Golf Course Management

JAN 2017

Golf Course Management magazine is dedicated to advancing the golf course superintendent profession and helping GCSAA members achieve career success.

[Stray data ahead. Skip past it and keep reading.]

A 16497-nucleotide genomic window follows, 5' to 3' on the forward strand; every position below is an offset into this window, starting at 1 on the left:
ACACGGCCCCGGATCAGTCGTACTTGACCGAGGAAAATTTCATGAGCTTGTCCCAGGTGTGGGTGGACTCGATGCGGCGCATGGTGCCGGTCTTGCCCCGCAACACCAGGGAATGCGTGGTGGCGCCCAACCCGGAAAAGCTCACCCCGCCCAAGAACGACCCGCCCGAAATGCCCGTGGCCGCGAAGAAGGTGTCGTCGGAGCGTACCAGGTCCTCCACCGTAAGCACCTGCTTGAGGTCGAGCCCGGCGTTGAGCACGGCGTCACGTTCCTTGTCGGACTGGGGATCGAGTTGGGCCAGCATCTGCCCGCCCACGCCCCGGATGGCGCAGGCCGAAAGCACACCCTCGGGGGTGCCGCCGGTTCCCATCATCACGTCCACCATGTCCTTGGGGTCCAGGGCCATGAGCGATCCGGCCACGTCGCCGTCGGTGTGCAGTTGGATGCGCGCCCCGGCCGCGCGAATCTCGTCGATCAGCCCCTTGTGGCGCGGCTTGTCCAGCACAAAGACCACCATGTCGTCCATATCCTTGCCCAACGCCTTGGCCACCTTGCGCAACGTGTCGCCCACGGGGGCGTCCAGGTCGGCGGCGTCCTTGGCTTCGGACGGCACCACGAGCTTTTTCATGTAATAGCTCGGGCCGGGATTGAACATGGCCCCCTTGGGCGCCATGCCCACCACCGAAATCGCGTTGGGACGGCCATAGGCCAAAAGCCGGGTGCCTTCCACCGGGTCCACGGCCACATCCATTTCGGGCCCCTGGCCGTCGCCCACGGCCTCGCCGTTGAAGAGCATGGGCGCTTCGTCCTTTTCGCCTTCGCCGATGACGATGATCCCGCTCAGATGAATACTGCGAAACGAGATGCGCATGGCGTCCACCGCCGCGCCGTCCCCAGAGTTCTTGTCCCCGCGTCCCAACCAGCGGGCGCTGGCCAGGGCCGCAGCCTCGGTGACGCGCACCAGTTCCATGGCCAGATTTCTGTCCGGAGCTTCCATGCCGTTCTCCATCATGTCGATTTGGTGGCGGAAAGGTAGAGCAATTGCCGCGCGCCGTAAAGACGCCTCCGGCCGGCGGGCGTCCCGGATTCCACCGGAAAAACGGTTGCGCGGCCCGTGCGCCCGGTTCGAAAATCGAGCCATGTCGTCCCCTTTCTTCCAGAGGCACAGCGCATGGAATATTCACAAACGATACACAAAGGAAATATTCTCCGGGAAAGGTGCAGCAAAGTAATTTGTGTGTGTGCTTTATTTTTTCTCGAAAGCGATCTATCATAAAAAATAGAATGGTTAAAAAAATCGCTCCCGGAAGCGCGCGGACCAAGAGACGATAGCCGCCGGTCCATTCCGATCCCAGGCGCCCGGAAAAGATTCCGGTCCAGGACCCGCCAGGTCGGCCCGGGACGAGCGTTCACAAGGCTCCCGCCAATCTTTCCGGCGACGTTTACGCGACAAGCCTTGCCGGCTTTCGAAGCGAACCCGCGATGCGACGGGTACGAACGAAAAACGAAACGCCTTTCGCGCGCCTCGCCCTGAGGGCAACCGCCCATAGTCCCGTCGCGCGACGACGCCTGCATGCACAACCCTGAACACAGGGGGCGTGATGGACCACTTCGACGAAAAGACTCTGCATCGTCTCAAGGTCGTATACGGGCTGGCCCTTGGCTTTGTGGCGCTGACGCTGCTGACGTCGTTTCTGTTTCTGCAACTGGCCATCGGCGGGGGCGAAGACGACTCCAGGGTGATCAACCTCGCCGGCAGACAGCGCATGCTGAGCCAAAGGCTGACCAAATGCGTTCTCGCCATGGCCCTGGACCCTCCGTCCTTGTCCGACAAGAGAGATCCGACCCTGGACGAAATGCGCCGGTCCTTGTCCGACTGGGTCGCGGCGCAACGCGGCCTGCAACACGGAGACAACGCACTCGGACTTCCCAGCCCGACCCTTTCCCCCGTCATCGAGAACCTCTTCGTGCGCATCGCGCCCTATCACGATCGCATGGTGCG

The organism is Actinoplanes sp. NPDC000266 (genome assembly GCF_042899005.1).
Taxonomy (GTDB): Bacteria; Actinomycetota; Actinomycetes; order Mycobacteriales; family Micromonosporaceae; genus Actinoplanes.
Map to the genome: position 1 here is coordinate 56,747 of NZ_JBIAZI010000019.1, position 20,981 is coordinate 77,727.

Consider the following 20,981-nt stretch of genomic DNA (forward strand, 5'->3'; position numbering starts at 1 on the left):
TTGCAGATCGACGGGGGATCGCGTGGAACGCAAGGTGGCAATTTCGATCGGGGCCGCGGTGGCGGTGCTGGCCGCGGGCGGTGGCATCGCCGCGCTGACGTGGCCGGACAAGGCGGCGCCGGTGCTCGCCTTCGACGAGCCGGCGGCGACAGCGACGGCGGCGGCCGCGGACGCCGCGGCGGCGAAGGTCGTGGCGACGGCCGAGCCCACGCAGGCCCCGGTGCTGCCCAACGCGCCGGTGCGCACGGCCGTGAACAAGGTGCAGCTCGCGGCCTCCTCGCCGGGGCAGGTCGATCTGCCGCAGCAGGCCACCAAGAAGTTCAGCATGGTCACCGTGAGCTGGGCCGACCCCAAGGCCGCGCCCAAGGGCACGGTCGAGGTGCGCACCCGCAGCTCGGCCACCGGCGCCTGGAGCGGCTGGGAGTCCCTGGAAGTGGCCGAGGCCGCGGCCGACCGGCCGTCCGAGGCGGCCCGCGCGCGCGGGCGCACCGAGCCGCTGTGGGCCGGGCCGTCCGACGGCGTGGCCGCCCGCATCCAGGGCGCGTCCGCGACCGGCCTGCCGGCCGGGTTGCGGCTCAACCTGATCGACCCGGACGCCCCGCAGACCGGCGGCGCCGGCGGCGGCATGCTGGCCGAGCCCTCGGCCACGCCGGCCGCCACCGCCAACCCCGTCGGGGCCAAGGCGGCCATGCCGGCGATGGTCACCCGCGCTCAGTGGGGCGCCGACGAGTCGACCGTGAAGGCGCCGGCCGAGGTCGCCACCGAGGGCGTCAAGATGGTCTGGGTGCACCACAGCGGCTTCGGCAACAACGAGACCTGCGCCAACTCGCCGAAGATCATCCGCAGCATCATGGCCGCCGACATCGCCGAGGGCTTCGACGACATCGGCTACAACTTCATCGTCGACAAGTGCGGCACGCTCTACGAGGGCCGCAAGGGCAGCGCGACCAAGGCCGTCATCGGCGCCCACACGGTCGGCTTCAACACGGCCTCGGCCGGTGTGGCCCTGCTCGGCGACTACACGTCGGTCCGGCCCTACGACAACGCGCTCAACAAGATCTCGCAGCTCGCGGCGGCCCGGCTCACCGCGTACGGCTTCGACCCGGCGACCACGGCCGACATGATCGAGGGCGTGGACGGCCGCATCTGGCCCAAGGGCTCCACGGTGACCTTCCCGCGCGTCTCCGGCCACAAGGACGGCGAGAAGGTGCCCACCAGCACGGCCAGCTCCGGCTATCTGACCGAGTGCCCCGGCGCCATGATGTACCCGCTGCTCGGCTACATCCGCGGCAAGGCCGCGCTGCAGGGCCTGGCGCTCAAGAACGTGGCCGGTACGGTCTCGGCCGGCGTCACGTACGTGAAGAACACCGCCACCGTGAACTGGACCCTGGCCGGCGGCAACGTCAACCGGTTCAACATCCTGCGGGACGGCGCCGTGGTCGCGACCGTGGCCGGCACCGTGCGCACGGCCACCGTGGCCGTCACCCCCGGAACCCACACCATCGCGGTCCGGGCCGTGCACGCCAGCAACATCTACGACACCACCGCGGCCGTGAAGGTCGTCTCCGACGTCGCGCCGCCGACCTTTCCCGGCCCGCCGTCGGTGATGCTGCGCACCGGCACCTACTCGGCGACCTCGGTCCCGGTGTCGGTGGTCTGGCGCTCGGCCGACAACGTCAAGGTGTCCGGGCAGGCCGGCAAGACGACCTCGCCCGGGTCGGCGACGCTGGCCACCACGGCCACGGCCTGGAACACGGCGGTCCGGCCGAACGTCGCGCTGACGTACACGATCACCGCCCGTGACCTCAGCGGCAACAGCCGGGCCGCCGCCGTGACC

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126 GOLF COURSE MANAGEMENT 01.17 The quantity of water on Earth is abun- dant and essentially unchanging. However, both seasonal and long-term drought signifi - cantly impact its availability. Because demand for good-quality water often exceeds supply in much of the U.S., states have enacted rules and regulations to varying degrees, in an at - tempt to stave off water shortages. The sever- ity of the possible shortage and predicted fore- cast dictate how draconian the regulations are. For example, on April 1, 2015, California Gov. Jerry Brown signed an executive order mandating water reductions. The California Water Resources Control Board will oversee water reduction on golf courses, cemeteries and other large landscaped spaces; replace - ment of 50 million square feet of lawn state- wide with drought-tolerant landscaping; and a requirement for new homes to use drip ir - rigation (4). Previous efforts at curbing water use in California and elsewhere were typically handled at a more local level rather than by higher-level government. More recently, and on the opposite side of the country, a study revealed that Florida's water supply will be insufficient and unable to meet the state's demand by 2070 (3). In the Florida report, an example of water sav - ings through the employment of "Reduced Impact Development Practices" (that is, com - pact development = higher-density planning) included eliminating a golf course. Water quality Concerns about water quantity are matched by those about water quality, which has been decreased by point and nonpoint source pollution. Section 502(14) of the U.S. Clean Water Act defines point source as any "discernible, confined and discrete convey - ance, including but not limited to any pipe, ditch, channel, tunnel, conduit, well, discrete fissure, container, rolling stock, concentrated animal feeding operation, or vessel or other floating craft, from which pollutants are or may be discharged" (11). Conversely, nonpoint source pollution is de - fined to mean any source of water pollution that does not meet the legal definition of point source in the U.S. Clean Water Act. Nonpoint source pollution comes from many different sources, including land runoff, precipitation, atmospheric deposition, drainage, seepage or modifications to natural waterways. Nonpoint source pollution occurs as rainfall or snow - melt moves over the surface and through the ground, picking up natural and man-made pollutants and then depositing them into lakes, rivers, wetlands, coastal waters or ground wa - ters. In most states, nonpoint source pollution is the leading cause of water-quality problems that adversely affect drinking water supplies, recreation, and marine life and wildlife. Turf industry response to water issues The turf industry has, in part, responded positively to the water issues. Over the past several decades, turfgrasses have been devel - oped that can tolerate drought or poor-quality water. Seashore paspalum, for example, is now used on golf courses where water quality is so poor that other species and cultivars cannot survive (5,6). Recent turfgrass cultivar releases such as Tif Tuf bermudagrass from the Uni - versity of Georgia have been shown to require dramatically less water than the industry stan - dard (8). Furthermore, turfgrass breeders and scientists across the U.S. have joined forces to develop and test turfgrass varieties that have reduced input demands. To this end, in 2016 the National Turfgrass Evaluation Program (NTEP) initiated cultivar trials conducted in rain-exclusion shelters to assess drought toler - ance of cool-season turfgrasses. The Alliance for Low Input Sustainable Turf (A-LIST) ( www.a-listturf.org ) seeks to "foster devel - opment of sustainable turfgrass varieties and related products that perform their function with less maintenance inputs, thus benefiting Top left: Testing the efficiency and accuracy of irrigation systems is a necessary step in reducing water use while maintaining turf quality on the golf course. Photo by Larry Stowell Above: Regularly scheduled water-quality measurements are necessary if golf courses are going to meet the standards set by local or federal rules and regulations. Photo by Erik Ervin Bottom left: Plant breeders are developing turfgrasses that better tolerate stress from drought, heat and disease. This rainout shelter is a testing area for drought-tolerant turf. Photo by Jason Kruse

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